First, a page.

Bibliotheca Excrementa

The February 2008 issue of Harper’s Magazine has an interesting article describing the life cycle of sewage called Wasteland: A journey through the American cloaca by Frederick Kaufman. Actually, the most fascinating aspect of the whole piece was a short digression on the history of waste and its uses throughout history. Along with a compendium of obscure terms for excrement:

egesta, dejecta, sharn, stale, skite, dynga, ordure, oriental sulfur, occidental sulfur, carbon humanum

the author mentions a number of “classic” texts on the subject:

The Secrets of Physicke, London, 16331,2
Drek-Apothek, Christian Franz Paullini, Frankfurt, 1696 (German)
Chylologia Historico-Medica, Martin Schurig, Dresden, 1725 (Latin)
Scatalogic Rites of All Nations, John Bourke, Washington D.C., 1891

All of the books are available at Google Books in one form or another.

Book Cover

From A Storehouse of Physicall and Philosophicall Secrets

1 This book contains instructions for the preparation of “oyles” for the treatment of various conditions such as epilepsy, cankers and hangovers that involve feces and ground-up skull:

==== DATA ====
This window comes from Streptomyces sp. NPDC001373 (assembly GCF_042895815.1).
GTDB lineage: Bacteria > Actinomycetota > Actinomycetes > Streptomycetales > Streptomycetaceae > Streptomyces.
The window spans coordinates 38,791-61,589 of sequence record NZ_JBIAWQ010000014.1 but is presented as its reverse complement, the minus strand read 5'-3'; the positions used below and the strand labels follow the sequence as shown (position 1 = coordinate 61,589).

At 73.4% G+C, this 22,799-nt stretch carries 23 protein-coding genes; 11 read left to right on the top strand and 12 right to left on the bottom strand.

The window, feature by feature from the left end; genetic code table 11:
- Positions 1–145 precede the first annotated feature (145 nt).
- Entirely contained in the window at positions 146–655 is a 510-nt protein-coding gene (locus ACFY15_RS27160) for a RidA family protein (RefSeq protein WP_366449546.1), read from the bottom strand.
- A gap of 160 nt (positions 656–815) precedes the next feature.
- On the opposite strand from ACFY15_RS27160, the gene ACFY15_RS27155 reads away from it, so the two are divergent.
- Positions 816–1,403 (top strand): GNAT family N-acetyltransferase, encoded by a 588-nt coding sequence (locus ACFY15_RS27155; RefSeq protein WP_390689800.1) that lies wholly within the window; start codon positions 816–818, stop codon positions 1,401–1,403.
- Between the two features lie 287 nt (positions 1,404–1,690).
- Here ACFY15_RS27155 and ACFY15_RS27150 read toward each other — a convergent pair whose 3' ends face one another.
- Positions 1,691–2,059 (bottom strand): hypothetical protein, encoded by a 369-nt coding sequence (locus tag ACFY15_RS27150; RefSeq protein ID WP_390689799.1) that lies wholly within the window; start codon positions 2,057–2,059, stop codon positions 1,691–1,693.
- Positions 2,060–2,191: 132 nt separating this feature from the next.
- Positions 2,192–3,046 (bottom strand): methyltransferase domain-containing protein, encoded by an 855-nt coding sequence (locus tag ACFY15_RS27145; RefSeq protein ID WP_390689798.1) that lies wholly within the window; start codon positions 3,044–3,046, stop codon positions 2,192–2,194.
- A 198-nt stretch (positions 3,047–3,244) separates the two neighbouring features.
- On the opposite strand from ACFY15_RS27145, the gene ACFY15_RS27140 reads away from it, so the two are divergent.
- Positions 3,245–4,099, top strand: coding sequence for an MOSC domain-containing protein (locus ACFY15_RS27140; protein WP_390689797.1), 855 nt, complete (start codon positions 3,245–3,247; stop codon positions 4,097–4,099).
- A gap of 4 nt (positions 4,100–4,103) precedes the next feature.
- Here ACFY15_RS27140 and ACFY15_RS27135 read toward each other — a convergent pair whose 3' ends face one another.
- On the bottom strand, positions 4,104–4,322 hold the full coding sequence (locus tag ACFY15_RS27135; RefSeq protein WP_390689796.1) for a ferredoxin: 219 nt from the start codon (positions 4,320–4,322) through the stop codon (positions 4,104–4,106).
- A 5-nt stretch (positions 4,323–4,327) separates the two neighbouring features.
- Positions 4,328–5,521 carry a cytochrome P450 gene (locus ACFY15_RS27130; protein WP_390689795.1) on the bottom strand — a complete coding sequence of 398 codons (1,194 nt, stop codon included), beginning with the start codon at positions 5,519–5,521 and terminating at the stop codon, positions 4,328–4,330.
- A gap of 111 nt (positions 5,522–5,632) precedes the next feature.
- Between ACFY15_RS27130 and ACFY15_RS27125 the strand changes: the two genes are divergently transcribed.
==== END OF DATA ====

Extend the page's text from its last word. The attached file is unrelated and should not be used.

To di∫till oyle of a mans Excrements

Take the doung of a yong ſanguine childe or man, as much as you will, and diſtill it twiſe in a Limbecke of glaſſe. This helpeth the Canker and mollifieth Fiſtulaes: comforteth thoſe that are troubled with Allopecia.

The make Oyle of the skull of a man.

Take the skull of a man that was never buried, and beate it into powder, then diſtill it againe, and this you ſhall doe three times upone the feces, and at the laſt give it ſtrong fire, untill the oyle be come forth: the which ye ſhall ſeparate by Balneo, and keepe it cloſe ſhut in a glaſſe. The doſe is three graines, againſt the falling ſickneſſe. Ye ſhall underſtand, that there is alſo a ſalt to be drawn forth of the feces, the which is of great vertue againſt the aforeſaid diſeaſes being drunke with wine, as is aforeſaid.

2 The edition available at Google Books is actually called “A Storehouse of Physicall and Philosophicall Secrets” and is attributed to the great 16th century alchemist Paracelsus. The only place I saw it listed with the name given above was in a footnote in the Bourke book, where I suspect Kaufman gathered most of his historical digression. It took some digging to find the actual text. Interestingly, Paracelsus is nowhere mentioned in the Storehouse text. A bit more searching revealed that this book had originally been published in 1575. The details behind this attribution are given in Bibliographical Notes on Histories of Inventions and Books of Secrets, Fifth Supplement, p130-132.

» Posted: Sunday, February 17, 2008 | Comments (1) | Permanent Link


That Harper’s article really was good %80 of the way but ended up pretty unsatisfying. Still, it is pretty interesting, what we choose not to contemplate. I really enjoyed this book:

The guy certainly has an opinion! His self-interview at the end helps put his admittedly extreme stance in good perspective.

» Posted by David S. on February 18, 2008 11:19 AM